My Dog May Have Mange And I Don't Have Money To Take Him To The Vet. Is There Anything That'll Help?


3 Answers

Cara B Profile
Cara B answered
I really wanted to help so I did some research for you. I seen on a lot of home remedy sites where peroxide and borax (laundry soap) will get rid of it. You should use it as a dip. ..... Here is some of what I found.....This is a miracle cure for mange! After many expensive vet visits and
meds, we tried an old remedy passed down from my grandparents that
literally saved our dog - that the vet wanted to eventually put to
sleep! We had tried everything and figured we had nothing to loose.
We're glad we did! The approximate measurements are 1 bottle of 500 of
3% H2O2, plus 1000 of the cc of water, plus heaping 3 tablespoons of
borax. Stir until most of borax is dissolved. The borax is past the
point of saturation here so you will see some borax around. Technically
the concentration is around 1.5% H2O2, and this is a bit stronger
because by the time we finish with it, the H2O2 gets reacted with other
things, and by the time we used it, it usually ends up near a 1%
solution anyway.

"You need to put enough borax in it until it no
longer dissolves in a pail of water and forms a precipitate. This is a
saturated solution of borax. Add H2O2 (peroxide), to about 1%
concentration to a pail of water. Soak the entire dog, several times.
Keeping the dog wet for some time. The borax will destroy the eggs from
laying under the skin which causes the mange. Get some solution and
spray or use this to wipe all floors so the dog will not get re
infected. Repeat this every week when bathing. This is not a perfect
cure, but now my dog no longer has mange. My dog was completely cured.
You can try other chemicals such as sodium perborate, which is more
convenient since you don't need to add the hydrogen peroxide."

solution (borax or preferably sodium perborate) is to be applied AFTER
the shampooing and rinsing. The sodium perborate should remain on the
dog after the bath. You will not rinse this at all. It must remain on
the dog throughout the day so that it will act continuously on the

"However, I do recommend a less toxic form of borax,
which is sodium perborate if you can find one. The secret is that borax
(plus hydrogen peroxide) will work better then most other remedies I
have tried, this includes mineral oil, neem oil (no, neem oil does not
kill the mange as effectively as sodium perborate) I have tried it.
Trying this in "mange colonies" we've found that commercial brands to
kill insects don't work. Hydrogen peroxide DOES NOT KILL mange, I USED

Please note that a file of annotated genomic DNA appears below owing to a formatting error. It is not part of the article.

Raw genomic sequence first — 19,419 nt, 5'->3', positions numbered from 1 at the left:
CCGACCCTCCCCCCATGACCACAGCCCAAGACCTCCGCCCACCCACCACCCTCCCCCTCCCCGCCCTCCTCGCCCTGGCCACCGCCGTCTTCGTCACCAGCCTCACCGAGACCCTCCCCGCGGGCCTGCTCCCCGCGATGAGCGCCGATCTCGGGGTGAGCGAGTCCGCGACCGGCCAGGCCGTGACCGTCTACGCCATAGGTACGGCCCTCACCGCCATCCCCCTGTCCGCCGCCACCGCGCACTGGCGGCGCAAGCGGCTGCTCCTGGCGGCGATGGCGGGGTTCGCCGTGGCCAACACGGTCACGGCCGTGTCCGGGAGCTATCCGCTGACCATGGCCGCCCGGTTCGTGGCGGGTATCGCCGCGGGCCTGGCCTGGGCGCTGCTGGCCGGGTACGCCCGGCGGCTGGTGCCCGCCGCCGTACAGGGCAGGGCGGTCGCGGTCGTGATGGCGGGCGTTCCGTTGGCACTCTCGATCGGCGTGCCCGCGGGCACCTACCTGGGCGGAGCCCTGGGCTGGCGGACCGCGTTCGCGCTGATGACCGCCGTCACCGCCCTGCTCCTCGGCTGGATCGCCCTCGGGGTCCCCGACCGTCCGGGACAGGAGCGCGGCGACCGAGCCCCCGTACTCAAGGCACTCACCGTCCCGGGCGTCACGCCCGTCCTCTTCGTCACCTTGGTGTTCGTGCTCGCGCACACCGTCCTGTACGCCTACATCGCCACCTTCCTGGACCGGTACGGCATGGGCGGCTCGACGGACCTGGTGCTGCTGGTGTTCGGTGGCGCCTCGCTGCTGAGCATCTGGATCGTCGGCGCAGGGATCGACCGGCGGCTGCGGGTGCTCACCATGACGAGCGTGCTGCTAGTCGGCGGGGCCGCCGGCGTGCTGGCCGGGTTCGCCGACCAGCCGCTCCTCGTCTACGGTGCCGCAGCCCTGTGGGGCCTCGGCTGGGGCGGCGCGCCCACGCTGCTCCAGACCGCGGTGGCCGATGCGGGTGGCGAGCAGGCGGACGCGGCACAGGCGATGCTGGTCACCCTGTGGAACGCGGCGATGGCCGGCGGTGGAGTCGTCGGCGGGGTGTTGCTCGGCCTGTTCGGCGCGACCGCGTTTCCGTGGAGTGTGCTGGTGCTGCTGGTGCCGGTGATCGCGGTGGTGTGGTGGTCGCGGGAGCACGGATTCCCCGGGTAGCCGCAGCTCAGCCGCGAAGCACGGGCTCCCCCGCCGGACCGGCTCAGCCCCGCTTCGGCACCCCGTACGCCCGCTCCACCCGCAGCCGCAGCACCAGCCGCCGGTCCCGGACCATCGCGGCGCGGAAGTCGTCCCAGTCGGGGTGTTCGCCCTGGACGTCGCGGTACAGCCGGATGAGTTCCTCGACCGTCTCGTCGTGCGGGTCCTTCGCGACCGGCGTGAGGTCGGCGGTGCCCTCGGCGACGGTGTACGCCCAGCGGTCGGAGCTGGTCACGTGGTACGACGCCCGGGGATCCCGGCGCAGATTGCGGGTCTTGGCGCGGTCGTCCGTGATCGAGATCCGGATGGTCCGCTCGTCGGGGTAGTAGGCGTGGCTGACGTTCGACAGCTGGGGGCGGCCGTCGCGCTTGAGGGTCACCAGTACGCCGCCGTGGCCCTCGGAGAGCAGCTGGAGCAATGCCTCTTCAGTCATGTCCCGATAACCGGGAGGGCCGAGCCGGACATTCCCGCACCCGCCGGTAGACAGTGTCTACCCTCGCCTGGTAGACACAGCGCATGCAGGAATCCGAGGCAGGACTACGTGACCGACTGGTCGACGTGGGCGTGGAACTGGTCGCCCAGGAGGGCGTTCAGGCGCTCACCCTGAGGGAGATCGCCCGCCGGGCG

IT SIMPLY AS A CATALYST for ordinary borax in case you cannot obtain
sodium perborate. Mineral oils simply prevent oxygen from reaching
mange, and that didn't stop it either. I have tried naphta, bentonite
clays, DMSO, potassium permanganate, light fluid, etc. They all worked
temporarily, and it just came back. I must make a strong statement that
the formula (borax+h2o2 or sodium perborate) works bests and it is
broad spectrum. You can use it to control mange, mites, fleas, and lyme
disease (initiated by those crawly insects). I have actually compared
side to side with neem oil, mineral oil, apple cider vinegar and
others, and this is the most wide spectrum cure I have found. Borax
prevents denaturation of DNA/RNA in dogs and I currently use this as
life extension for dogs. For example a ribose sugar, deoxyribose sugar,
and various sugar that causes accelerated aging in dogs can be slowed
down with supplementation of dogs indirectly when you do the borax
Anonymous Profile
Anonymous answered
There are two types of mange one in the blood stream that can't be cured and one that is a topical parasite that can be treated by a dip in proper medication. I would ask AnnaFalkDVM about it you can find her on my friends list.
Anonymous Profile
Anonymous answered
I do not know of any good home remedies for mange.  I also looked on my veterinary forum to see if I could find anything that would be effective. 
Since it doesn't sound like mange has even been diagnosed it would be best to have him examined by a veterinarian to make an accurate diagnosis.  This may even save you money in the long run so you are not buying things to treat the wrong problem.
Treatment of mange can include oral medication and mitaban dips--though this is no longer the preferred method.  Mites are dermal parasites not found in the blood stream. 
I would call your local shelter to see if they run a low cost or income based clinic.  Some clinics will accept payment plans as well.

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